BEIJING: In the fall of 2010, Liu Xia traveled to a prison in northeast China to tell her husband, the dissident intellectual Liu Xiaobo, that he had just been awarded the Nobel Peace Prize. That was the last time she left home as a free woman.
Until this week. China on Tuesday allowed Liu Xia to fly to Berlin, ending an eight-year house arrest that drew international criticism and made the soft-spoken, chain-smoking 57-year-old poet with a shaven head a tragic icon known around the world.
As Liu Xia got off a plane in transit at the airport in Helsinki on Tuesday, she spread her arms and grinned widely at a waiting photographer.
The release of Liu Xia, who was never charged with any crime, results from years of campaigning by Western governments and activists and comes just days before the one-year anniversary Friday of Liu Xiaobo’s death. Liu’s 11-year prison sentence and his wife’s subsequent detention in her home had become glaring symbols of the authoritarian government’s determination to prevent the couple from becoming an inspiration to other Chinese.
“Sister has already left Beijing for Europe at noon to start her new life,” wrote Liu Xia’s brother, Liu Hui, on a social media site. “Thanks to everyone who has helped and cared for her these few years. I hope from now on her life is peaceful and happy.”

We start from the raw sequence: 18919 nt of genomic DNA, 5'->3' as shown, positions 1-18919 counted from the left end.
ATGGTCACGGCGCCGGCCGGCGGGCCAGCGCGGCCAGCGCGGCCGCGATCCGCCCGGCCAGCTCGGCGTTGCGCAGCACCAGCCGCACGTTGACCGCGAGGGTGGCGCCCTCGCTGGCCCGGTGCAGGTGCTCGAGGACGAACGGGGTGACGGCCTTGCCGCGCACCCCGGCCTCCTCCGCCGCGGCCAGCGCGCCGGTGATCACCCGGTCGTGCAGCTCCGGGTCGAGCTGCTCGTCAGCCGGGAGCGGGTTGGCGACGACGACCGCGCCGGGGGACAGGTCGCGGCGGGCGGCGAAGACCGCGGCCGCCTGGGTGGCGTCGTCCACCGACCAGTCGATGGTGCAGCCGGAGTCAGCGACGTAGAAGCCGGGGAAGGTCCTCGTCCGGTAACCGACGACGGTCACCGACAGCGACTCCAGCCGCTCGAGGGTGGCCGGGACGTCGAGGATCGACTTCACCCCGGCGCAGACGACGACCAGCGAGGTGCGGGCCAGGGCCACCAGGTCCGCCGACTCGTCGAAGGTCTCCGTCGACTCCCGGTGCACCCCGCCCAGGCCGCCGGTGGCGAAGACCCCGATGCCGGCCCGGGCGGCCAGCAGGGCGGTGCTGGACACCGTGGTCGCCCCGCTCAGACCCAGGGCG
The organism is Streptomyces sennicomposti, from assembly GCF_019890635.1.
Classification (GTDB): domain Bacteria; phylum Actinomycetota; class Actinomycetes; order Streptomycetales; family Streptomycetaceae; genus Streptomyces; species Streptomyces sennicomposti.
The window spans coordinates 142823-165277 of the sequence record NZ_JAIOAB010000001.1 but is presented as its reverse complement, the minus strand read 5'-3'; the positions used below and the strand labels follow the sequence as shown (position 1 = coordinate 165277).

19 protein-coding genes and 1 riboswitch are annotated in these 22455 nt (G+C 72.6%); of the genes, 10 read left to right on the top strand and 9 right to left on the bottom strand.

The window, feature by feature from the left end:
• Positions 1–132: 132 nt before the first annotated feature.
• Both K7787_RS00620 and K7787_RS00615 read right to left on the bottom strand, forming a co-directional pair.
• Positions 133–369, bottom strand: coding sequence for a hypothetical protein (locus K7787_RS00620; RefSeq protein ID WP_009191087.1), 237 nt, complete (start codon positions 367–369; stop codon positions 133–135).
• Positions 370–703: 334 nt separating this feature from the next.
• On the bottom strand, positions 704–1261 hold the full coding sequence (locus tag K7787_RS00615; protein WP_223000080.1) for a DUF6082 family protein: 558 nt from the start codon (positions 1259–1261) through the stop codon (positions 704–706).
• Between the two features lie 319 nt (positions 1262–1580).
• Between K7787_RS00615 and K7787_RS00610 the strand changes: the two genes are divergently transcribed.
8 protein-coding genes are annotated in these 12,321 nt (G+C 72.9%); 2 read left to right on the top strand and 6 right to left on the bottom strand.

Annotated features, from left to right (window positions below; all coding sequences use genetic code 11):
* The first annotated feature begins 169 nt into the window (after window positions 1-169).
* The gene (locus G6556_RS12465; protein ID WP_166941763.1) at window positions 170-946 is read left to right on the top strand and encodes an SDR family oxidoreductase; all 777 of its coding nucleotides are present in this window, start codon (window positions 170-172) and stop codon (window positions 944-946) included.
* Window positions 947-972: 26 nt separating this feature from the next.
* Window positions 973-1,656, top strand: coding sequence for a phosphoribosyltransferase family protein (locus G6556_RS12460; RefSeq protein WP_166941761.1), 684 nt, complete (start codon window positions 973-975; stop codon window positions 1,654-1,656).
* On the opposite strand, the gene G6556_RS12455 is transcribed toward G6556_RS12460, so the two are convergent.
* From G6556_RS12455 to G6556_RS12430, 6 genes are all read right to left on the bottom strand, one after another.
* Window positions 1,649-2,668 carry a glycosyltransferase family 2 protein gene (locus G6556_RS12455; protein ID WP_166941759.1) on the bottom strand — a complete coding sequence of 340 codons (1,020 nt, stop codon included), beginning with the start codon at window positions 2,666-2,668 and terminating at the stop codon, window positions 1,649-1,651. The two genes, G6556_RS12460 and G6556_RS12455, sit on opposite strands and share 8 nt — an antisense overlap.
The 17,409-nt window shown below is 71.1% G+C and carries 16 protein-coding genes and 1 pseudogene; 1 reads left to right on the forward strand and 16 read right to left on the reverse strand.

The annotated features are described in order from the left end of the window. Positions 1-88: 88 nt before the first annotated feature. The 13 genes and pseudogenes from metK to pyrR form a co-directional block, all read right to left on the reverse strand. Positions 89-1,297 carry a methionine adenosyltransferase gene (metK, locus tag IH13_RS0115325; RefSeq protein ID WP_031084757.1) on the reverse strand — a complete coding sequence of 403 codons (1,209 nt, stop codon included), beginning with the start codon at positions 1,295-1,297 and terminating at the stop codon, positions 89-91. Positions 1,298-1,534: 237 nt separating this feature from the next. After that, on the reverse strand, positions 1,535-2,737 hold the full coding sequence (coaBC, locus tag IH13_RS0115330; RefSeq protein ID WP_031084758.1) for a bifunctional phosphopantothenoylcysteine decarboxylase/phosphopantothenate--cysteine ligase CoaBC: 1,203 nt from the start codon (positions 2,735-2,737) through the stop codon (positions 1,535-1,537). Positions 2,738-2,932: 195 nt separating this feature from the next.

Liu Xia’s release comes as Chinese Premier Li Keqiang is visiting Germany, a country that has urged Beijing to free her. German Chancellor Angela Merkel meets regularly with dissidents during visits to China and has raised Liu Xia’s case with Chinese officials, including during a visit in May, people familiar with the matter said.
Liu’s close friends Gao Yu, a veteran journalist in Beijing, and Wu Yangwei, better known by his pen name Ye Du, said Liu Xia took a Finnair flight to Berlin on Tuesday morning. Wu said he spoke to Liu Xia’s older brother, Liu Tong.
“Liu Xia has been kept isolated for so many years,” Wu said by phone from the southern city of Guangzhou. “I hope that being in a free country will allow Liu Xia to heal her long-standing traumas and wounds.”
A Chinese foreign ministry spokeswoman, Hua Chunying, said Liu left for Germany to seek “medical treatment on her own accord.”
Liu Xia is an accomplished artist and poet who reluctantly followed her husband into politics two decades ago. In 2009, China sentenced Liu Xiaobo to 11 years in prison on a charge of inciting subversion after he helped write Charter 08, a manifesto calling for political and economic liberalization.
Liu was awarded the Nobel prize on Oct. 8, 2010. As soon as Liu Xia returned home from visiting her husband in prison that month, she was confined in her duplex, fifth-floor apartment in Beijing and denied access to a phone and the internet.
At first, she was optimistic her confinement would be brief, telling AP reporters at the time: “I believe they won’t go on like this forever.”
But the days turned into months, and then years.